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Average Hours of Unpaid Work Per Week Done by People in Different Categories - Task 1 Bar Graph Reports

You should spend about 20 minutes on this task.


The diagram below shows the average hours of unpaid work per week done by people in different categories. (Unpaid work refers to such activities as childcare in the home, housework and gardening.)


Describe the information presented below, comparing results for men and women in the categories shown. Suggest reasons for what you see.


Write at least 150 words.

Average Hours of Unpaid Work Per Week Done by People in Different Categories - Task 1 Bar Graph Reports

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Model Answer 1 (Band 9)

The bar graph meticulously compares the average hours of unpaid work per week done by people in different categories, differentiating between married men and women, with and without children.


An initial overview highlights a palpable discrepancy between genders. Married women consistently exceed married men in terms of unpaid work hours, with a significant escalation observed in households with children. This pattern is pronounced, delineating a clear disparity in domestic labor division.


Expanding upon the details, the graph showcases that married women without progeny allocate just over 20 hours to unpaid labor, a commitment that increases to just under 50 hours for those with 1-2 children, and peaks at approximately 60 hours for those nurturing 3 or more children. These figures starkly contrast with the relatively static contribution from married men, which oscillates slightly above and below the 30-hour mark irrespective of child-rearing responsibilities.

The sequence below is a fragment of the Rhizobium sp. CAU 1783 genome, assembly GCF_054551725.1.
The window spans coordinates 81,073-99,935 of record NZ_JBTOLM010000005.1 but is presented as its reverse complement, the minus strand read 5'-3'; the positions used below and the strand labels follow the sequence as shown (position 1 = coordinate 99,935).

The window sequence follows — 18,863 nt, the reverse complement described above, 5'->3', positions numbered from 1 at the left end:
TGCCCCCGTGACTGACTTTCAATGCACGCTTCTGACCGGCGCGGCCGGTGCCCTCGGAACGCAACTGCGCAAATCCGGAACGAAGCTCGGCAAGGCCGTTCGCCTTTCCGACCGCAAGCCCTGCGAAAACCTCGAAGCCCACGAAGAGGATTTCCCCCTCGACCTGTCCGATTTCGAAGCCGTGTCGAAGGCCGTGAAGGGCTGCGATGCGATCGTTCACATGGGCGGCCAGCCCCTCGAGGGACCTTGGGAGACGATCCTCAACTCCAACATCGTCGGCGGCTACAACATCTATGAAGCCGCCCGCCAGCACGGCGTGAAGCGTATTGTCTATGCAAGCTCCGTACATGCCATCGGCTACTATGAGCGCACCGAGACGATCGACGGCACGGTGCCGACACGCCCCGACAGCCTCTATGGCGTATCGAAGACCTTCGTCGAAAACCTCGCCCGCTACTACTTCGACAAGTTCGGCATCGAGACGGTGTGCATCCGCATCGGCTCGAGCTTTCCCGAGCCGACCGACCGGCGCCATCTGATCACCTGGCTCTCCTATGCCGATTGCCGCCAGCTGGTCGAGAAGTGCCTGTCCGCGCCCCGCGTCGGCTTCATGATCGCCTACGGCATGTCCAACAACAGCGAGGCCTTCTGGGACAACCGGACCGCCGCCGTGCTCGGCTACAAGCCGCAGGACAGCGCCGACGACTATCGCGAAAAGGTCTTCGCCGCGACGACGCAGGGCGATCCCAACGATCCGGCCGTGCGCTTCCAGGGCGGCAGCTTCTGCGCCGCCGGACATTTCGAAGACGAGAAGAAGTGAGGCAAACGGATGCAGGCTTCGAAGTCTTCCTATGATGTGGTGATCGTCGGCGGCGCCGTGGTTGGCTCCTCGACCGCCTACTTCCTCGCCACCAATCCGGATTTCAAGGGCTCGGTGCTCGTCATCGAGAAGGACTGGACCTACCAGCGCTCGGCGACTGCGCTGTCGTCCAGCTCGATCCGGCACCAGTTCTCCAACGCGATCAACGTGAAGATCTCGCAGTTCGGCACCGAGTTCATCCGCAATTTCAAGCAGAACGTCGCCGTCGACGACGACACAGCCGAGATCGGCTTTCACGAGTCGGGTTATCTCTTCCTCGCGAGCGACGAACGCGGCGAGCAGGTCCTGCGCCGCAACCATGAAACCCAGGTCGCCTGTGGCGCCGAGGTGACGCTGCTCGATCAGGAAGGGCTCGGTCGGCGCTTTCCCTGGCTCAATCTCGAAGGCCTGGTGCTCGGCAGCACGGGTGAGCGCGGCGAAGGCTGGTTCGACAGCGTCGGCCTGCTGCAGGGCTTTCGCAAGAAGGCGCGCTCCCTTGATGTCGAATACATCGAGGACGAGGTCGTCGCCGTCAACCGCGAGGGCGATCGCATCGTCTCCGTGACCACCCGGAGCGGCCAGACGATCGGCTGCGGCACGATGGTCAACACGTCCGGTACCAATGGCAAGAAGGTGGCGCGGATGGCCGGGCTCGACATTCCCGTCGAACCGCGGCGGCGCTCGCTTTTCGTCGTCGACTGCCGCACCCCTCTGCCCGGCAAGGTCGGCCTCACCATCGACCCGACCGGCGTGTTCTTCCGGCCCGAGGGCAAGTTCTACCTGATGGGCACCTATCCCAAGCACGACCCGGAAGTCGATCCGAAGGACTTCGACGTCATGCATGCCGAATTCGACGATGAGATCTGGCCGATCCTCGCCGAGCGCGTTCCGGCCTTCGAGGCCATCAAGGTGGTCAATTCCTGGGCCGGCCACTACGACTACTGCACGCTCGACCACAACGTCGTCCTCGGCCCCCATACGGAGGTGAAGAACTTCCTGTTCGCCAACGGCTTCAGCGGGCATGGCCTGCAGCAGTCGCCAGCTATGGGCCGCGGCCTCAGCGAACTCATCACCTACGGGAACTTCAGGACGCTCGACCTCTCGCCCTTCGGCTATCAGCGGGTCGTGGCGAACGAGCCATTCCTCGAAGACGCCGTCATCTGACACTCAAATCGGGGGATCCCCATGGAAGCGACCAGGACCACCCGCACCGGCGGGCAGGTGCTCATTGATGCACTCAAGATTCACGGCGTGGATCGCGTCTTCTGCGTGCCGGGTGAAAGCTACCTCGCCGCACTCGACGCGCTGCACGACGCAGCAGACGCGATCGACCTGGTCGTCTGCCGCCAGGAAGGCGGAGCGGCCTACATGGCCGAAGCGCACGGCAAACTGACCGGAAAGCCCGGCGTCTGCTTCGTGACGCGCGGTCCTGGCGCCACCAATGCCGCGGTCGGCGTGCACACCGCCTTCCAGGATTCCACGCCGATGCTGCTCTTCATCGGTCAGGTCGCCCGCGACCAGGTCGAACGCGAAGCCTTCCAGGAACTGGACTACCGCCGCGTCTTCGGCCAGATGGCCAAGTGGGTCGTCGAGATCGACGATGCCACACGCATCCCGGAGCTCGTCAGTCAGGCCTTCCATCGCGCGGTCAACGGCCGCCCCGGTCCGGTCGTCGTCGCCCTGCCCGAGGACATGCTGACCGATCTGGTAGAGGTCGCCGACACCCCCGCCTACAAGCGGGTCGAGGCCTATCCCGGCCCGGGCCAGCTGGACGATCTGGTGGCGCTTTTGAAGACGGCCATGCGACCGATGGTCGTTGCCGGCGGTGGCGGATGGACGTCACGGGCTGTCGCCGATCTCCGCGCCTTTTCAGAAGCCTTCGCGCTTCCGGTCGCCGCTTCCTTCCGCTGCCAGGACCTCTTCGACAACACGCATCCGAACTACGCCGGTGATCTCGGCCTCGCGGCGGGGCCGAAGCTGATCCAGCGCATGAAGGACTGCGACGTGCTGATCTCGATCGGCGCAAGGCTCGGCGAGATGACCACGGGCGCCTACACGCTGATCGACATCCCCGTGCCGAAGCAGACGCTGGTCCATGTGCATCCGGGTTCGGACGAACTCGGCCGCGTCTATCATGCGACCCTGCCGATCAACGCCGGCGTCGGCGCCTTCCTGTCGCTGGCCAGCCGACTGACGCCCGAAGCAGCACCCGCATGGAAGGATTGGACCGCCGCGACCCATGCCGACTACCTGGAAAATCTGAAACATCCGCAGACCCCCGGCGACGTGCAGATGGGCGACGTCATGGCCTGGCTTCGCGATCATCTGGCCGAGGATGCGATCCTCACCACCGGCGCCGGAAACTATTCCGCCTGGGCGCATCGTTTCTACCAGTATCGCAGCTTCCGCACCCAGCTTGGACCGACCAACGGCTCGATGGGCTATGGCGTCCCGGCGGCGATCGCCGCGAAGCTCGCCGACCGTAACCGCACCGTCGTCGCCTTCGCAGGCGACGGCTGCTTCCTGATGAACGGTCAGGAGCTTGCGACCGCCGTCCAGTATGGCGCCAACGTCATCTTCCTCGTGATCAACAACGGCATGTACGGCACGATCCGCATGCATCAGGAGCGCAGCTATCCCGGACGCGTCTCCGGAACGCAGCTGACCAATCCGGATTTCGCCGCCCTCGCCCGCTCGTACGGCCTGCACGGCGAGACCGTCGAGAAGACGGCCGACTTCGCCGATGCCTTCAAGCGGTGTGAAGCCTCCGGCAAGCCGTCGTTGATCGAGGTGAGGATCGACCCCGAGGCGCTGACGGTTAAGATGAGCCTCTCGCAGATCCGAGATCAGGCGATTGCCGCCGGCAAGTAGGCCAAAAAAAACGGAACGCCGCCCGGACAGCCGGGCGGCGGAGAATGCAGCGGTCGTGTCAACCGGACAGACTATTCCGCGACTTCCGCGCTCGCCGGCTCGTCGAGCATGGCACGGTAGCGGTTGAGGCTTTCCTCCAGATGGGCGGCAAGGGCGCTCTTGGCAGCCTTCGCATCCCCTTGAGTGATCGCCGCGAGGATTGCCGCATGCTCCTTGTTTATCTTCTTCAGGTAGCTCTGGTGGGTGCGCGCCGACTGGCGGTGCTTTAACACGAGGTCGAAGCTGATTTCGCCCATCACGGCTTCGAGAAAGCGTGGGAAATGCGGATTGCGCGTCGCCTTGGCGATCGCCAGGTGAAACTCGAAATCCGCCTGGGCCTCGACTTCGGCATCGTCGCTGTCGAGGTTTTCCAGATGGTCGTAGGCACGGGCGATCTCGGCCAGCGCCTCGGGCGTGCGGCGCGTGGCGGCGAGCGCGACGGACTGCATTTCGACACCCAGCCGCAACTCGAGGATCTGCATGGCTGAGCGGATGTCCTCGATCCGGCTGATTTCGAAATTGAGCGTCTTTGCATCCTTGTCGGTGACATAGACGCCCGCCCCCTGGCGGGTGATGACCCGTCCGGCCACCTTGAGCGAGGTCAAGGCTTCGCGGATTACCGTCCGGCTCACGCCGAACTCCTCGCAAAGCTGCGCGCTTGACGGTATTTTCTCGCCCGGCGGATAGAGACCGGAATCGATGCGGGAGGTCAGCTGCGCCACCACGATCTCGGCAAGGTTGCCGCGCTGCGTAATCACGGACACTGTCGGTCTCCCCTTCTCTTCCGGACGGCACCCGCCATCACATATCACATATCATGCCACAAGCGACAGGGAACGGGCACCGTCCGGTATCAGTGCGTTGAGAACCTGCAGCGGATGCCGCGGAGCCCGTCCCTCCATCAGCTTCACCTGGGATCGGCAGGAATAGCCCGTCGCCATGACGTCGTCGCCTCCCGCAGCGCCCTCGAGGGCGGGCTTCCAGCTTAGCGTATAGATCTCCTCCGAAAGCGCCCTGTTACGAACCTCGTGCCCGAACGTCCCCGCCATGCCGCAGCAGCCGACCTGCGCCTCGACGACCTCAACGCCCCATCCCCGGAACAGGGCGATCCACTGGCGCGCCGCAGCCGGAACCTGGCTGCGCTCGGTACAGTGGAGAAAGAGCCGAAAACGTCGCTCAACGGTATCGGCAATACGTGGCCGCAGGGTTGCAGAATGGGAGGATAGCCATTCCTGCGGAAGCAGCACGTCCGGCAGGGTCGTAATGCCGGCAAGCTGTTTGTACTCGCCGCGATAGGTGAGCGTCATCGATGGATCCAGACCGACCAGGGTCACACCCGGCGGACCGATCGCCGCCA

The unpaid work hours among married men is constant, even in the presence of an expanding family, suggests a culturally embedded norm of disproportionate domestic responsibility borne by women. For families with 3 or more children, the divergence in unpaid work commitment is most notable, revealing the domestic roles of men and women.


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Model Answer 2 (Band 9)

The bar chart provides an insightful comparison into the average hours of unpaid work per week done by people in different categories, specifically contrasting married men and women, segmented by their parental status.


In overview, the chart reveals a consistent pattern where married women are seen to shoulder a more substantial burden of unpaid work than married men across all categories. Notably, the differential in hours widens in relation to the number of children present in the household.


Delving into specifics, married women without children are shown to engage in unpaid work for approximately 20 hours a week, a figure that is nearly doubled by those with 1-2 children and tripled when the children number three or more. This incremental surge underscores the intensifying responsibilities of motherhood. In stark contrast, married men's contribution to unpaid work does not exhibit a similar increase; it hovers around 30 hours regardless of the number of children, with a marginal dip observed in the households with the most children.


The minimal fluctuation in the unpaid work hours for married men suggests a possible adherence to traditional gender roles where women's unpaid labour significantly escalates with motherhood, while men's remains unaffected by paternal responsibilities. This discrepancy is most pronounced in the category with 3 or more children, highlighting the domestic workload distribution.


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Model Answer 3 (Band 9)

The bar graph delineates the weekly average hours of unpaid work performed by individuals across various familial configurations, with a direct comparison between married men and women.


At a glance, the graph illustrates a striking disparity in the average hours of unpaid work per week done by people in different categories, with married women invariably investing more time in these activities than their male counterparts. This trend is particularly pronounced among those with children.


Married women without offspring dedicate a greater number of hours to unpaid work compared to married men in the same category. This gap widens with the presence of 1-2 children and expands further when analyzing families with 3 or more children. In this last group, married women contribute close to 60 hours of unpaid labour weekly, a testament to the increased demands of childcare and household duties in larger families. Conversely, the data for married men remains relatively stable across the board, with a slight decrease in unpaid work hours observed in the group with 3 or more children.


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